by Patrick J. Walsh
for the Business Journal
It's likely that your employees use online tools to help them manage their personal finances.
They'd undoubtedly welcome the flexibility of tracking their employer-sponsored savings or retirement plan assets online whenever and wherever it's convenient for them.
Employers increasingly are using intranet or Internet Web sites to allow employees to access their employer-sponsored savings and retirement accounts, and other benefits programs.
Merrill Lynch's 10th annual survey of employers and benefits managers, conducted in 1998, found that 15 percent of companies use intranet or Internet Web sites for this reason, a figure that has almost doubled in the last two years.
Components of online access. Online access to employer-sponsored benefits can be an integral part of your company's overall education and communications program.
Employees are eager for information that will help them save and invest for their futures. In the companion Merrill Lynch survey of employees, 81 percent of employees said they find the information they receive from their employers useful.
Here are a number of ways companies are using their Web sites to provide access to their 401(k) plans or other retirement plans, automatic saving plans, employee stock ownership plans, stock option programs and health or flexible spending accounts:
Enrollment. A good way to increase participation in a plan is to make the process easy.
You can use your Web site to allow employees to enroll in a plan, make changes in their enrollment status and choose or change a personal identification number.
Account management. Employees can retrieve basic information about their accounts and monitor the performance of their investments online.
If you offer a number of different investment options, you can supply information, such as descriptions of mutual funds and performance data, to help employees make specific investment choices. Even more valuable, you could offer employees the opportunity to transfer funds between investment options.
Market data. Plan participants who self-direct their investments find current market information helpful when choosing between investment options and deciding when to make changes in their portfolios.
A useful part of your online capabilities could be to supply stock quotes, intraday market index movements and news.
Financial planning tools. A Web site is an ideal place to offer extensive information about overall retirement and financial planning.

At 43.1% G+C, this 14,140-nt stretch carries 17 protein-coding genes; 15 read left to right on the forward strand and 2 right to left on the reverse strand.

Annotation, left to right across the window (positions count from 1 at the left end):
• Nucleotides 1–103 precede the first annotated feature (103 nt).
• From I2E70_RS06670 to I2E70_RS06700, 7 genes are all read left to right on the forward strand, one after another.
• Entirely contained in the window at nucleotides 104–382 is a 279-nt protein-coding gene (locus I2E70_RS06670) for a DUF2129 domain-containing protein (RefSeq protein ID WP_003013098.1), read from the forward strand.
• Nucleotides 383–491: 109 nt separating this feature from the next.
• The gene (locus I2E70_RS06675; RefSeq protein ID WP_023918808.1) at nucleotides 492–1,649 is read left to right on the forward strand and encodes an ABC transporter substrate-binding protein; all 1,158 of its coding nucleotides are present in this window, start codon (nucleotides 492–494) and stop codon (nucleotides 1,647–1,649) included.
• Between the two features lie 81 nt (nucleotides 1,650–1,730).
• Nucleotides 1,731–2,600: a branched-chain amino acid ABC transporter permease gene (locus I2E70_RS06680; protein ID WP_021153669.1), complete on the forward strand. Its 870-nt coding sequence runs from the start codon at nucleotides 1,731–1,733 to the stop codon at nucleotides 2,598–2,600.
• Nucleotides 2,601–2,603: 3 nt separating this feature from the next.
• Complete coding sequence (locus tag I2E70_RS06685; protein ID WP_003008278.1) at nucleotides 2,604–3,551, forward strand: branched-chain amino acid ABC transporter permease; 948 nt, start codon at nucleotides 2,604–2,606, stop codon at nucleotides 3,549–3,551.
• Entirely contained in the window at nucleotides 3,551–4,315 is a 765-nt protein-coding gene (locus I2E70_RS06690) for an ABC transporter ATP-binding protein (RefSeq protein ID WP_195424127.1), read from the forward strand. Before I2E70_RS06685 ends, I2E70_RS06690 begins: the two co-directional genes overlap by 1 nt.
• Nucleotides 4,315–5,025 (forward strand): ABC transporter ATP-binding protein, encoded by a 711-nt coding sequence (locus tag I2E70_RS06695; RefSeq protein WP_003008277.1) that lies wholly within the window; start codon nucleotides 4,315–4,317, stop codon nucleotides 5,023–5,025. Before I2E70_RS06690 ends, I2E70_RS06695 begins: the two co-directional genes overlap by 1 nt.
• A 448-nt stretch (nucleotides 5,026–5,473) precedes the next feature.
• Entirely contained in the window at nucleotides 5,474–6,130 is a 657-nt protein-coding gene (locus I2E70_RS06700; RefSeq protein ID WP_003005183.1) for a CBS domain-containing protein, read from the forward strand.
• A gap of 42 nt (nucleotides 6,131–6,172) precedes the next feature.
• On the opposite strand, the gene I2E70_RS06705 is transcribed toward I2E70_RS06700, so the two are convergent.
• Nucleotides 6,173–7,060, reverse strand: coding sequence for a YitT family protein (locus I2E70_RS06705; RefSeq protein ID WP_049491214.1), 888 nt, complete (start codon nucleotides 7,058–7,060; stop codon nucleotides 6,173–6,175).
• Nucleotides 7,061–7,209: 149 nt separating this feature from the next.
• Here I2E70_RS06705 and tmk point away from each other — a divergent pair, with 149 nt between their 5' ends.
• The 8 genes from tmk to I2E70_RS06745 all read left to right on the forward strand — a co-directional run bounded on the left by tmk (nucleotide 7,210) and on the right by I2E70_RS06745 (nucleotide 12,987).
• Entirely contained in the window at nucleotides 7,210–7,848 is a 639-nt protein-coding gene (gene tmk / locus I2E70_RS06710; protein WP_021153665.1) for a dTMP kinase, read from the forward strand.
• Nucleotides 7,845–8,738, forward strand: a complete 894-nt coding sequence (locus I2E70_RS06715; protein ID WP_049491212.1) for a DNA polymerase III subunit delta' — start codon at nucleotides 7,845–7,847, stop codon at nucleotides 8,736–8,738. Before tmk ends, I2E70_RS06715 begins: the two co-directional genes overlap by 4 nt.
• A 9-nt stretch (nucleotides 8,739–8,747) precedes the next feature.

Your educational section could offer basic information about investing and financial management. With modeling tools, you could allow employees to create "what if" scenarios to help them make goal-based decisions about their investments, compare mortgages or consider the impact of loans against their 401(k) plans.
Access to assistance. Even with online access, employees will need additional information or help on occasion.
Through your Web site you might offer the opportunity for employees to submit questions via e-mail, or include a telephone number for employees to call to reach service representatives.
Meeting diverse challenges. Companies are using online access to benefits information to help meet a wide range of challenges in their retirement plan education efforts, including geographic and work force diversity.
For example, CoBank, an international agricultural bank cooperative based in Englewood, Colo., that uses Merrill Lynch's online benefits service, has 10 domestic and two international sites. The company states that it has found that a central, technology-based source of information is critical.
Add the personal touch. Providing online access to benefits information for your employees can ease the demand on your benefits manager or human resources personnel. But online access can't replace the personal touch.
Used in conjunction with financial planning and investing seminars or personal consultations, online access to benefits information can help your employees better manage their employer-sponsored saving and retirement plans.
(Patrick J. Walsh is senior vice president and director, group employee services, for Merrill Lynch.)
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